There have never been genuine attempts to identify reasons and risk factors of cholera outbreak in Nepal
An increase in the frequency or volume of defecation (at least three or more passage of loose or liquid stools per day) is known as “diarrhea”.
Severe dehydration or shock is a life-threatening complication of acute diarrhea, and it can even cause death if left untreated. Varieties of parasites, viruses and bacteria are responsible for acute diarrhea in humans. Among bacteria, cholera is regarded as one of the deadliest diseases, which can kill within hours if not treated promptly, and can spread unexpectedly and quickly.
The first case of cholera was identified on June 27th this year when a 29-year old man from Chhetrapati presented with severe dehydration, vomiting and unconsciousness to Sukraraj Tropical and Infectious Disease Hospital (STIDH). At least 50 cholera cases have been detected in Kathmandu Valley since. More cases are being identified in Lalitpur.
Cholera is an acute diarrheal illness caused by a bacterium known as “Vibrio cholerae”. Based on somatic O antigen, more than 200 types (serogroups) of cholera have been known to exist, of which O1 and O139 types are associated with epidemic worldwide. Besides O1 and O139, remaining types are collectively known as non-O1 and non-O139. Non-O1 and non-O139 usually do not cause outbreak. O139 known as “Bengal cholera” is still restricted to areas of South Asia, while O1 is recognized as the leading cause of outbreaks of severe watery diarrhea worldwide. O1 cholera has three serotypes called Ogawa, Inaba and Hikojima. In Nepal, O1 Ogawa serotype cholera has been found responsible for several epidemics.
Explosive watery diarrhea (rice-water stool), vomiting and muscle cramps are the hallmark features of cholera infection.
Restlessness/unconsciousness, loss of skin elasticity, thirst, rapid heart rate and low blood pressure are other associated symptoms.
Nearly 80 percent of people infected with cholera do not display any symptoms, while 20 percent may develop severe dehydration. Laboratory tests are needed to confirm cholera. Stool culture followed by serotyping is the golden standard for cholera confirmation. STIDH has been performing this test for the past several years. But it is not readily available outside of the valley.
Despite aggressive awareness and educational campaigns against it, cholera has been reported almost every year in Nepal. There has, however, never been a real attempt to identify reasons and risk factors of outbreaks, nor have there been effective preventive measures prior to and during the outbreaks. Trends of cholera transmission or source of cholera infection show that current hygiene promotion program or preventive measures of the government are not effective enough to significantly reduce cholera outbreaks.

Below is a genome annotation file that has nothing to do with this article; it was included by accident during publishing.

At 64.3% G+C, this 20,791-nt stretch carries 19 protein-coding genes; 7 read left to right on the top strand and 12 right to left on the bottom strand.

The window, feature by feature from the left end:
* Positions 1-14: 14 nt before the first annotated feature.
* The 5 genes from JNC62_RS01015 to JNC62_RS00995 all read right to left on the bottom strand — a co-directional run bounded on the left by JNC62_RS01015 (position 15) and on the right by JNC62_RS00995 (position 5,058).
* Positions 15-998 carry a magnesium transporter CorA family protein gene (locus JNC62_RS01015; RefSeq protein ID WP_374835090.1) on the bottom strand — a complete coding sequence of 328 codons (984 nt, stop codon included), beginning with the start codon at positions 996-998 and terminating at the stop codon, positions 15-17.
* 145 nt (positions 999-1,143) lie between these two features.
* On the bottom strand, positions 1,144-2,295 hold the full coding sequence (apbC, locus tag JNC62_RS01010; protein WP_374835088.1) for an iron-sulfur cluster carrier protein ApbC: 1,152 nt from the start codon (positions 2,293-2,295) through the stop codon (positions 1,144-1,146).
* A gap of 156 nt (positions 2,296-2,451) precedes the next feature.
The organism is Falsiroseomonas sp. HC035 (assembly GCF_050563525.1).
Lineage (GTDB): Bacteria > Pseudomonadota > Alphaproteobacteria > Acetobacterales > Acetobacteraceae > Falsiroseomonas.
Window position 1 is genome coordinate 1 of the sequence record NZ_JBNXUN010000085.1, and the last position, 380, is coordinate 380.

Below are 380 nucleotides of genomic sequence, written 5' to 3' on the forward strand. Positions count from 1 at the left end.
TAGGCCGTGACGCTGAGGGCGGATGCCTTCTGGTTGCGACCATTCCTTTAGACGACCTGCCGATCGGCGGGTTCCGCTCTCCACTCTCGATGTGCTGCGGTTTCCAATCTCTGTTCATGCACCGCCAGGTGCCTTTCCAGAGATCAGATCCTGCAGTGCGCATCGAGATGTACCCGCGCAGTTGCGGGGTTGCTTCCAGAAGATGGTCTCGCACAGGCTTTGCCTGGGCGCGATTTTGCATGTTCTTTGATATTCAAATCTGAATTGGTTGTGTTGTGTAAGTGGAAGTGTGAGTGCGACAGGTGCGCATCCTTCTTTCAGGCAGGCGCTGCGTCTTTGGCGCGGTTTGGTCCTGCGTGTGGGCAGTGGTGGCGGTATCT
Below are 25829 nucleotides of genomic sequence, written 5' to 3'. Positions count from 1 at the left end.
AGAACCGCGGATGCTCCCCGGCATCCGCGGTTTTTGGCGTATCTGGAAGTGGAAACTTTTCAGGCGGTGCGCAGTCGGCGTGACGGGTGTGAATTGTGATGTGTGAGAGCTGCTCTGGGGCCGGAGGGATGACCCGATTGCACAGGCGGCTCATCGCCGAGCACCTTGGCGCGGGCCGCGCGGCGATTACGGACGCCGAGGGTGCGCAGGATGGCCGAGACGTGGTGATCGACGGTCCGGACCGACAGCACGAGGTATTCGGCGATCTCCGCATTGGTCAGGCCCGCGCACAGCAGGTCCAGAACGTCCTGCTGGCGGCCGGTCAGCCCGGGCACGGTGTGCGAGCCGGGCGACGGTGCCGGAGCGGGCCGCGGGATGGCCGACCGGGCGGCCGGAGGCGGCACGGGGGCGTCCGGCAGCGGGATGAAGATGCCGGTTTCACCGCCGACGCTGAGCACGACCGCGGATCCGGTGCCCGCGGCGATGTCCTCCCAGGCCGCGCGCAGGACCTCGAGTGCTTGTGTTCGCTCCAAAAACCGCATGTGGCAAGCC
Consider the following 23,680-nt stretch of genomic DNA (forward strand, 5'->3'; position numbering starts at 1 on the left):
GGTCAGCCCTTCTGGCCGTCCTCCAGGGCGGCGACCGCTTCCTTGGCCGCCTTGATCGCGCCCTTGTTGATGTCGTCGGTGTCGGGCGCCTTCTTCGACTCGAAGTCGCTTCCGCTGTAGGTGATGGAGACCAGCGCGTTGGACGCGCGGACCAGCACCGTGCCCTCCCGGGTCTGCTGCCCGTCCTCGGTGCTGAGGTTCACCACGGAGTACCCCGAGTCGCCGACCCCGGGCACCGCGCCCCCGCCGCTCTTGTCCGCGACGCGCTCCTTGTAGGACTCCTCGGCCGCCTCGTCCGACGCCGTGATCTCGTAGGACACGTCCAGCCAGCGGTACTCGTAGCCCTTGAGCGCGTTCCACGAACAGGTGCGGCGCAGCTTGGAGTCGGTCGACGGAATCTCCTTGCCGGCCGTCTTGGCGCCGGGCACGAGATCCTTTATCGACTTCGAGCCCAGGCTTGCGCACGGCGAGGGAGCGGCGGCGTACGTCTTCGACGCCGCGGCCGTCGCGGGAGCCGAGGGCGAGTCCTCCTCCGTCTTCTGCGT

Several factors including change in our lifestyle have resulted in cholera infection. Habit of eating outside is one of them. Unhygienic or undercooked meal passes infection from the hands of the food vendors, if they are infected. The first cholera patient of this year, for example, had a history of having regular meal at a local eatery. Likewise, consumption of bottled water is also responsible.
It is worth mentioning that during 2015 Kathmandu cholera outbreak, fifty percent of cholera patients reported consuming bottled-water.
Insufficient water supply to meet public demand has compelled them to use bottled-water. None of them cared to treat the bottled-water because they thought it was safe to drink. Consumption of tanker water has been found responsible for cholera outbreak in Lalitpur this year.
Movement of infected people with symptoms of cholera is another matter of great concern. They are capable of shedding cholera bacteria into the environment up to 10 days after infection, posing risk of cholera epidemic especially in areas hit by natural disasters.
Landslides and floods have affected several parts of the country. Risk of introduction of cholera in those areas cannot be ruled out. In fact, cases of acute watery diarrhea are being reported from flood-affected areas. Following the outbreak, government usually goes door to door to gather information and to identify source of infection. They, however, ignore those who may have been infected but who do not yet show symptoms. They can also shed substantial numbers of bacteria into new places or environments.
Government does not have clear strategic plan for preparedness and response in remote areas of the country. Cholera outbreak in Jajarkot in 2009 had led to significant loss of human life, spreading panic in the whole community. Thus we need a different strategy to contain cholera cases in such areas.
Cholera is endemic in Nepal. Regular outbreaks are almost inevitable. Since it easily passes through contaminated food and water, the government has been spending heavily on food and hand hygiene awareness programs over the last decade. But growing consumption of bottled water or tanker water without treatment is also posing cholera threat. It could do so even in the future. Therefore, we need to focus on this aspect as well.
People infected with cholera but with mild or no symptoms may also make its spread rapid. It requires a vigilant monitoring on cholera outbreak.
Given the emerging new challenges, policy makers must develop more efficient and effective ways of addressing these issues while revising preventive measures.
The author is a coordinator at Clinical Research Unit, Sukraraj Tropical and Infectious Disease Hospital, Kathmandu